things we pass on to our kids

3 Things You May Be Passing On to Your Kids

I’ve been watching Saturday Night Live for as long as I can remember. When I was little, I’d often impersonate Eddie Murphy and Martin Short. Then, in high school, I’d recite lines from Dana Carvey and Phil Hartman to make my friends laugh. Quoting TV and movies is something I could always do well. Now that my kids are a little older, I’ve been introducing them to some of the skits I thought were so funny. Not long after I shared one of them, both of my kids started to quote it, word for word. This is one of the kinds of things we pass on to our kids.

My wife has said, “They are so you.” I not only passed on to my kids the gift of memorizing lines but also the desire to use it to make others and themselves laugh. Whether we realize it or not, there are a lot of things, good and bad, that we are passing on to our kids. Most of those things depend on the choices we make. Based on your decisions, here are 3 things you may be passing on to your kids.

1. Wounds

We all have wounds from our pasts. Some came from traumatic experiences. When we don’t pursue healing, the wounds remain or grow even deeper, and they don’t go away. They affect our hearts, emotions, and behavior in unhealthy ways. We can be reactive, defensive, passive, insecure, and potentially abusive. We can repeat the same hurtful behavior that caused our own wounds on our children and the cycle continues.

Are there wounds you haven’t dealt with yet? It may take a long time for you to heal and it may take professional counseling. But, for the sake of your kids and their long-term health, it’s important.

2. Unhealthy or Bad Patterns

Sometimes this is simply repeating behavior we have witnessed from our parents or grandparents. We often default to what we know, even when what we know is bad or unhealthy. It can even go beyond behavior to our attitudes. Cain committed the first murder in history when he killed his brother Abel (Genesis 4). Several generations later, we see Cain’s descendant Lamech continuing the pattern of bitterness, murder, and boasting about violence. When we justify our bad attitudes and behavior, we erase our conscience. It becomes harder to determine right from wrong.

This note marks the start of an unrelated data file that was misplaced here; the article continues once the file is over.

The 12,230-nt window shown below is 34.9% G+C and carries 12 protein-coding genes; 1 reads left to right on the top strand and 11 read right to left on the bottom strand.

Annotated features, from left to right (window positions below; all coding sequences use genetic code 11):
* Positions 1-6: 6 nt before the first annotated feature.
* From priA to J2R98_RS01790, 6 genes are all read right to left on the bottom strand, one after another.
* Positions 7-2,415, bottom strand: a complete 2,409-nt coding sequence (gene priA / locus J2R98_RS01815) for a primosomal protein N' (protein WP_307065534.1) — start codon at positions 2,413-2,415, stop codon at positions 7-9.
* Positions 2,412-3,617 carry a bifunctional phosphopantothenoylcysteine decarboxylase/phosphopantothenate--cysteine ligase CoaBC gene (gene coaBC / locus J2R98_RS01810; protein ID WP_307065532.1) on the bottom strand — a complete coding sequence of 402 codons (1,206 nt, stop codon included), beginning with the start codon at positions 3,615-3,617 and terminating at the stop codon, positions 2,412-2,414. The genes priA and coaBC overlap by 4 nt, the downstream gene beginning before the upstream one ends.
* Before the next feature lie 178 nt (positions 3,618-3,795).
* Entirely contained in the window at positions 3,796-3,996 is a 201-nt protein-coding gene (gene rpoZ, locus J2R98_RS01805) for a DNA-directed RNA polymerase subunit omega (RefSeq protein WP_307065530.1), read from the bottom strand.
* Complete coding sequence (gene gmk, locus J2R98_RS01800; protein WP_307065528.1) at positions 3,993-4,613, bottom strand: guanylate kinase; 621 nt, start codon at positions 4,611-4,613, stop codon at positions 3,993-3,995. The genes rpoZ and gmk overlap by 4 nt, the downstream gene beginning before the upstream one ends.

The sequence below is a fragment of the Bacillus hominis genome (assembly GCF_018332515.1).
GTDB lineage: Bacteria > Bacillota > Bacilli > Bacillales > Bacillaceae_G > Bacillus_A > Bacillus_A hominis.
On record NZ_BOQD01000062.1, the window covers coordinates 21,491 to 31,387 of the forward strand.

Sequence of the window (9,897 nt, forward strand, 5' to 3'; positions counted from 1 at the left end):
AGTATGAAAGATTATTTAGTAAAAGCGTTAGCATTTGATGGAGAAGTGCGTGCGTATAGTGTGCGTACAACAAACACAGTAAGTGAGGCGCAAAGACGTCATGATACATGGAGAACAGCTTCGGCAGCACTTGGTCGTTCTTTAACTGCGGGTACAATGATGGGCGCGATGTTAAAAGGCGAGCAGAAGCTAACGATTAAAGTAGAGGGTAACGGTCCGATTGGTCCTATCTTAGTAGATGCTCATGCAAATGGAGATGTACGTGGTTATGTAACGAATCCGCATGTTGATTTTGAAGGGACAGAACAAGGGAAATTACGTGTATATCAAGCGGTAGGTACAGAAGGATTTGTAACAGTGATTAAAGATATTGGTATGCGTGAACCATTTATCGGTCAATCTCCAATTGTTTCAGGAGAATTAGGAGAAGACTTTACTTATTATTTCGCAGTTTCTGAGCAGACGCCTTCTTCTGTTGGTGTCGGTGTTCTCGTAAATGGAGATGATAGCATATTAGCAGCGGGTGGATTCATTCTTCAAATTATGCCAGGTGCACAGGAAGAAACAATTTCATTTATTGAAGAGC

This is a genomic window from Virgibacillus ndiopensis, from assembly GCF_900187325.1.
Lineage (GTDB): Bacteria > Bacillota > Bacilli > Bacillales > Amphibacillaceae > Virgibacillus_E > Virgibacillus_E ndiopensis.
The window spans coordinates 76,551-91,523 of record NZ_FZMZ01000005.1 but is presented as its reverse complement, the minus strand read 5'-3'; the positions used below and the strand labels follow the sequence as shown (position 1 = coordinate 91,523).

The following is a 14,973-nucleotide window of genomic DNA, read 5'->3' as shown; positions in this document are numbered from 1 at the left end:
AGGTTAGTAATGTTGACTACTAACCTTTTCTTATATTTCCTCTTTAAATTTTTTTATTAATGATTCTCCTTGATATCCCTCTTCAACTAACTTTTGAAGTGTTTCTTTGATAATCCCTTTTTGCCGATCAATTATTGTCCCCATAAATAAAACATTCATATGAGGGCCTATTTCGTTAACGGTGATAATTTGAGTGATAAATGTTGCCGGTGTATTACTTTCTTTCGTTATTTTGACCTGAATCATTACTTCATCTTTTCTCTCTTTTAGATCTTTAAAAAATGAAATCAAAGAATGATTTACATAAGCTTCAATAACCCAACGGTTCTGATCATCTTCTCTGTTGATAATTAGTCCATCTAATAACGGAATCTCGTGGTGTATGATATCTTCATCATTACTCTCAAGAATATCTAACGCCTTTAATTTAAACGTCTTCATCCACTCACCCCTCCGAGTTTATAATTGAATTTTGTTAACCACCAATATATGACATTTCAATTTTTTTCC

But we can go a different way. We can call toxic patterns and behavior what they are and ask for forgiveness for the ways we’ve participated in them. Then we can set a new course. We can find people of character to emulate and resources to pass on something good to our kids.

3. Blessings and Curses

I know a man who grew up with a violent, alcoholic father and a neglectful mother. Several of his siblings continued the dysfunction, but he desired a different life. When he got married, he devoted himself to God and his wife. Eventually, they had kids. He faithfully prayed over them and protected them from the trouble of his family. Each child has grown up well. One of his daughters married a good friend of mine and today they have a healthy family.

Our choices determine what we pass on to our children. God desires for us to be blessed and when we follow His ways, we receive blessing and pass it to our kids. God invited an abused and neglected child to a new life and he accepted the invitation. It’s already changed the lives of several generations, including my friend’s. What kind of life is God inviting you to? What will you pass on to your kids?

Sound off: What are other things we pass on to our kids?

Huddle up with your kids and ask, “How are we alike—which character traits of mine do you think you have?”